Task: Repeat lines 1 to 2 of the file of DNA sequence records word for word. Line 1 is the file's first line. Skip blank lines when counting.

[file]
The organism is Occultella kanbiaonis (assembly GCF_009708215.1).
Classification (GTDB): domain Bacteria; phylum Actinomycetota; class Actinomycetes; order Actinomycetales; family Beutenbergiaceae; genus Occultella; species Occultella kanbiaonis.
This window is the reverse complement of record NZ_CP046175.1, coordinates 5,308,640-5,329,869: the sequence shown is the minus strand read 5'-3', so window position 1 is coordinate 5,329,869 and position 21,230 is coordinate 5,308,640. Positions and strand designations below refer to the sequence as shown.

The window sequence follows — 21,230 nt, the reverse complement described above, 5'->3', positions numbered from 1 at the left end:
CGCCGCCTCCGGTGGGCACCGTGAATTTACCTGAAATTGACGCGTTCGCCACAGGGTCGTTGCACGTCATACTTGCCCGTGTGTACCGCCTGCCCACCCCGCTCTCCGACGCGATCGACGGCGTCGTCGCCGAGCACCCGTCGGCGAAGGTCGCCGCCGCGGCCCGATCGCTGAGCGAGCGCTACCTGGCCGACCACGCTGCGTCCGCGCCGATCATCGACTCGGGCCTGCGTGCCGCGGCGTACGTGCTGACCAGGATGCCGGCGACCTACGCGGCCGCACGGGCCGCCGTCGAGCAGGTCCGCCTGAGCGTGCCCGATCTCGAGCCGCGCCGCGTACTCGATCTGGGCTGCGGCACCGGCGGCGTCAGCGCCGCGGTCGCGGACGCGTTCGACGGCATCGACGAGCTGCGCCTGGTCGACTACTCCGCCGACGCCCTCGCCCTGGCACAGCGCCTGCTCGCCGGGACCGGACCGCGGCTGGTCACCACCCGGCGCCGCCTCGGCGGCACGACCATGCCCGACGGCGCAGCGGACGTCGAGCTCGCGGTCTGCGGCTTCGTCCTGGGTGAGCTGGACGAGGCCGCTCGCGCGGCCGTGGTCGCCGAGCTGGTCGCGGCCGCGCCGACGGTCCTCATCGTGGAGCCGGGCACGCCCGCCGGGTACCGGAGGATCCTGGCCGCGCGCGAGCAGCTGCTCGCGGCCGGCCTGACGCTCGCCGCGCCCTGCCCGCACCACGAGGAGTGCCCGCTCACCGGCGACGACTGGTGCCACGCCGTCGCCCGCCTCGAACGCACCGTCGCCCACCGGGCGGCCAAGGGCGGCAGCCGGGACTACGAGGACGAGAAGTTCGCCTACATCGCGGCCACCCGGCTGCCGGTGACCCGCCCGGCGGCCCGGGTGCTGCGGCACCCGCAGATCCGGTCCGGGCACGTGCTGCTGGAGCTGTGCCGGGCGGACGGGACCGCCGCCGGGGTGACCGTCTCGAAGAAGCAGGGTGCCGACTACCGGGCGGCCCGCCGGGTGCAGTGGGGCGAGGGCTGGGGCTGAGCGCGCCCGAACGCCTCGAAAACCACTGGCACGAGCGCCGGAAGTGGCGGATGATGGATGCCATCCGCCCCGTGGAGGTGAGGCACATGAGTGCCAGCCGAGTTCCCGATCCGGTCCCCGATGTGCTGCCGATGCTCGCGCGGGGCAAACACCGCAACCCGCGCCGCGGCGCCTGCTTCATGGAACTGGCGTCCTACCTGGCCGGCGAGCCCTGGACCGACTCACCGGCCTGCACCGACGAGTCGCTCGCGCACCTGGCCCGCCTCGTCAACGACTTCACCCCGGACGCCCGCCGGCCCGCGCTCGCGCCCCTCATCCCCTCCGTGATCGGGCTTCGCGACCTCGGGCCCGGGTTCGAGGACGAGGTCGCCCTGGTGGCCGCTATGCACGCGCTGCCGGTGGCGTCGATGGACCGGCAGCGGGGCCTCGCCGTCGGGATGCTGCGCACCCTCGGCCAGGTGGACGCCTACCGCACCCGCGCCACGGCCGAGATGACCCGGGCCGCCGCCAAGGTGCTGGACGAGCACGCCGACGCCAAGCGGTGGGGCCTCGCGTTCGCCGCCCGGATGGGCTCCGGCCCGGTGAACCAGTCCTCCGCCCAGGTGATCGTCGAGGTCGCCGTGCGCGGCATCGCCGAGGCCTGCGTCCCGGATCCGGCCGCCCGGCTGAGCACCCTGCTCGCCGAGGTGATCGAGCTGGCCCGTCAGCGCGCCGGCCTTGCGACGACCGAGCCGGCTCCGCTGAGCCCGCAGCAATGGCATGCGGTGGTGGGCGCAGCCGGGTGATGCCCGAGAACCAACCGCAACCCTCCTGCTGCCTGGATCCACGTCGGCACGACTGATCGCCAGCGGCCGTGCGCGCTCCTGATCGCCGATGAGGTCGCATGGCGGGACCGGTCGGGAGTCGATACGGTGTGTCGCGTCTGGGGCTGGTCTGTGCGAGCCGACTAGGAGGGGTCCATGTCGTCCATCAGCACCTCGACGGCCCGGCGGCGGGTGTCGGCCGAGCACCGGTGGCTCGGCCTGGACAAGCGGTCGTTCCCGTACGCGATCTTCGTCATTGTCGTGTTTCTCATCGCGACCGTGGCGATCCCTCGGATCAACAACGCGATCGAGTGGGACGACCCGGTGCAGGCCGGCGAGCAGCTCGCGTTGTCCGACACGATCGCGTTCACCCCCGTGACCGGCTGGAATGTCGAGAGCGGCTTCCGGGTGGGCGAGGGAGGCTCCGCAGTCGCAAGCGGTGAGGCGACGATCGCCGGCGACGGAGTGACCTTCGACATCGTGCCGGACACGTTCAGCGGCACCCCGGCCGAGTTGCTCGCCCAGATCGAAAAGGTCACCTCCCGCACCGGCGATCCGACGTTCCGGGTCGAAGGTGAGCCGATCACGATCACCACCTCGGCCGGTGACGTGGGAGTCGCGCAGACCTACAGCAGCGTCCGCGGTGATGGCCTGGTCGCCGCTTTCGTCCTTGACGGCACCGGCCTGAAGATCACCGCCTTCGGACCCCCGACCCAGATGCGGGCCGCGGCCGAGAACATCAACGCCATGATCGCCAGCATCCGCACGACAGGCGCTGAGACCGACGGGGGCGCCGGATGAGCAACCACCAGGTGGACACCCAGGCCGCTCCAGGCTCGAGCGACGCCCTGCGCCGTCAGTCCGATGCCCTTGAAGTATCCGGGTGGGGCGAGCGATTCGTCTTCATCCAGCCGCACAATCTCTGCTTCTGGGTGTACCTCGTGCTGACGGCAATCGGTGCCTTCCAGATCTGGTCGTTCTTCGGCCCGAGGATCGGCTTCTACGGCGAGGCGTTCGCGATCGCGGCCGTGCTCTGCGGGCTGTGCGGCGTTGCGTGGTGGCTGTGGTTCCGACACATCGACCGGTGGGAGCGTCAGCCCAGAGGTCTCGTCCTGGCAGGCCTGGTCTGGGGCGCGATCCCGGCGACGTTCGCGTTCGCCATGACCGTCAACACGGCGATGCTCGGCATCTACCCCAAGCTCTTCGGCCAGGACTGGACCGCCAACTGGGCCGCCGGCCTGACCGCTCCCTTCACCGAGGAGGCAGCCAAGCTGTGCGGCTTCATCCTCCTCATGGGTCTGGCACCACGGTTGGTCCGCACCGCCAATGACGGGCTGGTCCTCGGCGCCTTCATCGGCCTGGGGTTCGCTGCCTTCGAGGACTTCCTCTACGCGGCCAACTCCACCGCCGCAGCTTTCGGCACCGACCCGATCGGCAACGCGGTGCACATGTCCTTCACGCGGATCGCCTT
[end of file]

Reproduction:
The organism is Occultella kanbiaonis (assembly GCF_009708215.1).
Classification (GTDB): domain Bacteria; phylum Actinomycetota; class Actinomycetes; order Actinomycetales; family Beutenbergiaceae; genus Occultella; species Occultella kanbiaonis.